The student presentations at the Annual Meeting of the AASP serve a vital role for the future of the AASP, swine veterinary medicine, and the swine industry. Research has shown that veterinarians and physicians choose to work in specialty areas according to their extracurricular experience during their university education. Veterinary students who gain extracurricular experience with swine are more likely to choose swine health management than students who do not work with swine.

Veterinary education in North America has changed over the past 20 years. In most veterinary colleges, there are fewer lecture hours dedicated to swine health management, fewer faculty members with a swine focus, and less time spent on swine field service. Administrators argue that few veterinary students choose swine veterinary medicine upon graduation. This could have devastating consequences. Students not provided with a thorough education in swine health management will not have the confidence to do swine work upon graduation. If we do not educate our veterinary students, before long we will stop providing swine veterinarians to the field, few new graduates will choose swine health management, and the administrators of veterinary colleges will conclude that we do not need to train any veterinarians for the swine industry. It could be a downward spiral.

The demographics of students entering veterinary school have changed along with the general population. Fewer people are associated with agriculture in North America and, similarly, fewer incoming veterinary students have had agriculture experience. It is even more essential that we provide extracurricular educational opportunities for preveterinary and veterinary students. If you had never been in a pig barn prior to sitting in lectures on swine health management, what is the chance that you will fully comprehend the lecture? Similarly, if you haven't visited a pig farm, you would never choose a career in swine. If we expose students to swine health management early in their veterinary education, we will show them the opportunities available in this very exciting field of veterinary medicine.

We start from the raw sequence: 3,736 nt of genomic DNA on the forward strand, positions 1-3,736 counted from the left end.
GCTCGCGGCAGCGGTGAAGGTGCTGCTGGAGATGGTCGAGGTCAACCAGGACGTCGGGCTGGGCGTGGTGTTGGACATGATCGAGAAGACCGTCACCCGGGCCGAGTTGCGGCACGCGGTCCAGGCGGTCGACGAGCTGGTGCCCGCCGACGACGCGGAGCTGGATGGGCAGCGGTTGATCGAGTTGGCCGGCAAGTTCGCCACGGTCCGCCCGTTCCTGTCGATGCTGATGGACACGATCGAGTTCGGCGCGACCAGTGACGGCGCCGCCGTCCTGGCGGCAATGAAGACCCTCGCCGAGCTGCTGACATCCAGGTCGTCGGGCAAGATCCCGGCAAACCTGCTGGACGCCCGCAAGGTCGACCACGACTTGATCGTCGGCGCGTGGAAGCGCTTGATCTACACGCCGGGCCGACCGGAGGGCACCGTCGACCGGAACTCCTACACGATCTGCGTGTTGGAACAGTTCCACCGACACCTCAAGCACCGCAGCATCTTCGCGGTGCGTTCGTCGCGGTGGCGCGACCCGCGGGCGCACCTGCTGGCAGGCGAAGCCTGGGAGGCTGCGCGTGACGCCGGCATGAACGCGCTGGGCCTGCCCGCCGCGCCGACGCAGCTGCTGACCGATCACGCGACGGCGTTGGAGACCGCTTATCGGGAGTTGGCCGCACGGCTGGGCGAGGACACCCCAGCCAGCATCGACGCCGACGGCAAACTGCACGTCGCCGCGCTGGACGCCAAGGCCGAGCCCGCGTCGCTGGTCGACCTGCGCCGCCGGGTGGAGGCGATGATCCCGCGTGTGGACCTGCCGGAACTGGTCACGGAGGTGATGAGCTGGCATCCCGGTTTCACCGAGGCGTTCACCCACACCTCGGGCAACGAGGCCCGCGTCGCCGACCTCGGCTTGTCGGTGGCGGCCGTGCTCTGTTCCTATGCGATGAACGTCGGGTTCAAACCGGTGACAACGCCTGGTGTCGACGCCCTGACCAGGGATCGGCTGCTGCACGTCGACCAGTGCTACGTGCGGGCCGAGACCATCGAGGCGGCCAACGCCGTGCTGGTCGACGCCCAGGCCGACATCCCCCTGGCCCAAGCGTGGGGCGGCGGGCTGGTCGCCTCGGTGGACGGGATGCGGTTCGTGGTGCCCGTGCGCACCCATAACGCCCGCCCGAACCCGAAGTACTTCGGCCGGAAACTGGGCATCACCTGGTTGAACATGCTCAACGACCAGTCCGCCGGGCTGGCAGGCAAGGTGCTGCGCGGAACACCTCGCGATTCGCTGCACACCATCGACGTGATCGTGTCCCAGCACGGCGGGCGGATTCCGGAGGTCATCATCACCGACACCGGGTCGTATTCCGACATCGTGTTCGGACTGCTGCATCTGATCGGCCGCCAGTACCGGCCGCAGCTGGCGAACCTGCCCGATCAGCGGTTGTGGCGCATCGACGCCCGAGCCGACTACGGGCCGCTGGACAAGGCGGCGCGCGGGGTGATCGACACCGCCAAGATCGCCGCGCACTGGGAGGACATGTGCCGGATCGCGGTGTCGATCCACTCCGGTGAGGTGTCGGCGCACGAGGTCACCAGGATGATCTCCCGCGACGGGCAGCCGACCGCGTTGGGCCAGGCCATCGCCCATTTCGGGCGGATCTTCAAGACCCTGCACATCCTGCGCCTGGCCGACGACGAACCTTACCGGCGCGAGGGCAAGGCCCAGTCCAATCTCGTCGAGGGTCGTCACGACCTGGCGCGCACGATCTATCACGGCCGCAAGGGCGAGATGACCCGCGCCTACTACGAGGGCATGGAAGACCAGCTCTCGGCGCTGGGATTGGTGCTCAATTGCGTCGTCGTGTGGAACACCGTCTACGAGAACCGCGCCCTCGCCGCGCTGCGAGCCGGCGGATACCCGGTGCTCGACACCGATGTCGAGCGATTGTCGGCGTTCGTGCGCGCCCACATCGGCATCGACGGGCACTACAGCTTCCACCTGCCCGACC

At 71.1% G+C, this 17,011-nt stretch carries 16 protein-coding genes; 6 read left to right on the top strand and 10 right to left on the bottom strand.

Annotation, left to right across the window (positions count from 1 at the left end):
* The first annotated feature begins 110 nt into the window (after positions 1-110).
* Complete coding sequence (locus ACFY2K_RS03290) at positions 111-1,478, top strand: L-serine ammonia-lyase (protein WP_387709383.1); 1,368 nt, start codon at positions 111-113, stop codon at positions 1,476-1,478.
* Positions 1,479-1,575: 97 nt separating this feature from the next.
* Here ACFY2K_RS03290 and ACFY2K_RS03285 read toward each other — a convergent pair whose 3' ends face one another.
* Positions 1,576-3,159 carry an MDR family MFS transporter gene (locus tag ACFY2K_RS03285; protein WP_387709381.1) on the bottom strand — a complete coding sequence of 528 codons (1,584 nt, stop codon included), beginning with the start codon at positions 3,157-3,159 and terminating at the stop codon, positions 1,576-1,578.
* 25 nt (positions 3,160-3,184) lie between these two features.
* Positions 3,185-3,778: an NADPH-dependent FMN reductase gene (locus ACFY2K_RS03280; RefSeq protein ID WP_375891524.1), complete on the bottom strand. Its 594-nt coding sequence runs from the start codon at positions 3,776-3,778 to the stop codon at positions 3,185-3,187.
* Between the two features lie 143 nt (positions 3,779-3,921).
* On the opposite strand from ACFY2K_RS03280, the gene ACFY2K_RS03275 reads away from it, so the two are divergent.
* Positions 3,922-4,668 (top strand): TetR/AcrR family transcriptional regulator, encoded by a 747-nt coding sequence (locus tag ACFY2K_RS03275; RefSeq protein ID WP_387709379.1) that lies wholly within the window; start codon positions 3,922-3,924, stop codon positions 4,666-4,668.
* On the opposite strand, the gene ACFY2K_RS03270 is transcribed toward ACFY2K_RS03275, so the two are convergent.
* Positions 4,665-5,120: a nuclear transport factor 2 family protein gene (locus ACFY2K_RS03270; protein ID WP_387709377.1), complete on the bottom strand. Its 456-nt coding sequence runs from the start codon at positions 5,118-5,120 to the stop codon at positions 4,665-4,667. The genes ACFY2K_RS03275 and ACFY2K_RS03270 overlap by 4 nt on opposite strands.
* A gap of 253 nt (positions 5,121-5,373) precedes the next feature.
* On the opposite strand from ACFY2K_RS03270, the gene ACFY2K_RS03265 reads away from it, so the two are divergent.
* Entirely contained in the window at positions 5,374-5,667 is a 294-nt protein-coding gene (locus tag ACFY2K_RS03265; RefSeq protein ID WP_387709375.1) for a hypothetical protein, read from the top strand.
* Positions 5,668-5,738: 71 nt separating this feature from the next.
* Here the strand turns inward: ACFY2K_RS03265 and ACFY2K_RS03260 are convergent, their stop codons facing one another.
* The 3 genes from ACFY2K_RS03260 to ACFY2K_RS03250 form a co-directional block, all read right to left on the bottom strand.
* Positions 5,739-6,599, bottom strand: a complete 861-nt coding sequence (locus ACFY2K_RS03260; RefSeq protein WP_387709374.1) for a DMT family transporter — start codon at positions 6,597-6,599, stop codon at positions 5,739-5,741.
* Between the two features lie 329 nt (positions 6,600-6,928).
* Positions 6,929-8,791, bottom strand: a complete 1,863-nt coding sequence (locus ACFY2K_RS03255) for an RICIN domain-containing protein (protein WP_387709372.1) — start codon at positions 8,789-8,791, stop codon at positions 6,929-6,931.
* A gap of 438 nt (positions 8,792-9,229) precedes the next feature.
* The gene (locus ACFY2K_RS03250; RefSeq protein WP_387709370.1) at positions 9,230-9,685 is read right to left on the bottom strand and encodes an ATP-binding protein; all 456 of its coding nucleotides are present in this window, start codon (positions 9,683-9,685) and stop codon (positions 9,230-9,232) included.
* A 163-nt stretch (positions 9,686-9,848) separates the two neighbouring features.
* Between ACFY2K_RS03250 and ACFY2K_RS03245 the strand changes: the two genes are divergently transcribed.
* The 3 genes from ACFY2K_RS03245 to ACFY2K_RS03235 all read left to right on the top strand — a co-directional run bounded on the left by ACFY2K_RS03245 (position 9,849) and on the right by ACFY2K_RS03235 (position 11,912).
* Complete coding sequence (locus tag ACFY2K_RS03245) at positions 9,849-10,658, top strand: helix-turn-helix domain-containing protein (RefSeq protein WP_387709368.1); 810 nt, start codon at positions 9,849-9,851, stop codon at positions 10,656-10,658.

Unfortunately, as the hours dedicated to swine education have decreased, the expectations of the knowledge of the new graduate have increased. Most employment opportunities for swine veterinarians come with expectations of experience, a high level of knowledge in many areas of swine production and health, and a broad sense of the swine industry. All of this is beyond the educational opportunities available to students in any one veterinary college.

Summer employment for veterinary students provides them with the opportunity to experience swine health management and gain invaluable, hands-on experience with the industry. They will become very proficient in one or more areas of applied veterinary medicine. The employer benefits from the enthusiasm of the student and the chance to get a project accomplished. The AASP presentations provide the students with a focused goal at the end of a summer's work. This enables the students to see a project through to the end and take ownership of the project. You will find that the students work very hard on their AASP proceedings papers and the presentation. Last year, the students selected from the University of Guelph gave their presentations to the OVC Swine Club, faculty, and graduate students. This increased the visibility of the swine program and these students, and provided an extra educational opportunity in our curriculum.

Giving a presentation at the AASP Annual Meeting provides the students with a sense of belonging and contributing to a worthwhile organization. Students appreciate being treated as professionals by the members of the AASP. The students gain more education in swine health management during the conference and see the diversity of our organization and the opportunities in swine health management. The student presentations themselves provide more education to the AASP members, often in very applied, practical areas of research. Finally the presentations give the students exposure, which may lead to employment opportunities in the future.

Since 1993, 82 students have given one or more presentations at the AASP Annual Meeting. Of these students, 54 have graduated from veterinary college. Most of these veterinarians (78%) do some swine work and 37% work exclusively with swine. Of these graduates, 39% are currently members of the AASP. I encourage you to look at old proceedings and you will recognize that many of today's prominent industry leaders were once student AASP presenters.

I applaud the Roche Animal Nutrition and Health and Lilly Foundation on behalf of Elanco Animal Health for providing honoraria and awards for these students. I am pleased to see that Alpharma, Inc. has agreed to sponsor students and provide an award. I would like to thank Drs. Sandy Amass and Tom Fangman, who organize the student session and review the papers that are submitted, and the veterinarians who mentor these students.These young people are the future of the AASP and the future leaders of the swine industry. I would encourage all of you to consider mentoring preveterinary and veterinary students. You will find it a very rewarding experience and you will be contributing to the future of the AASP and the swine industry.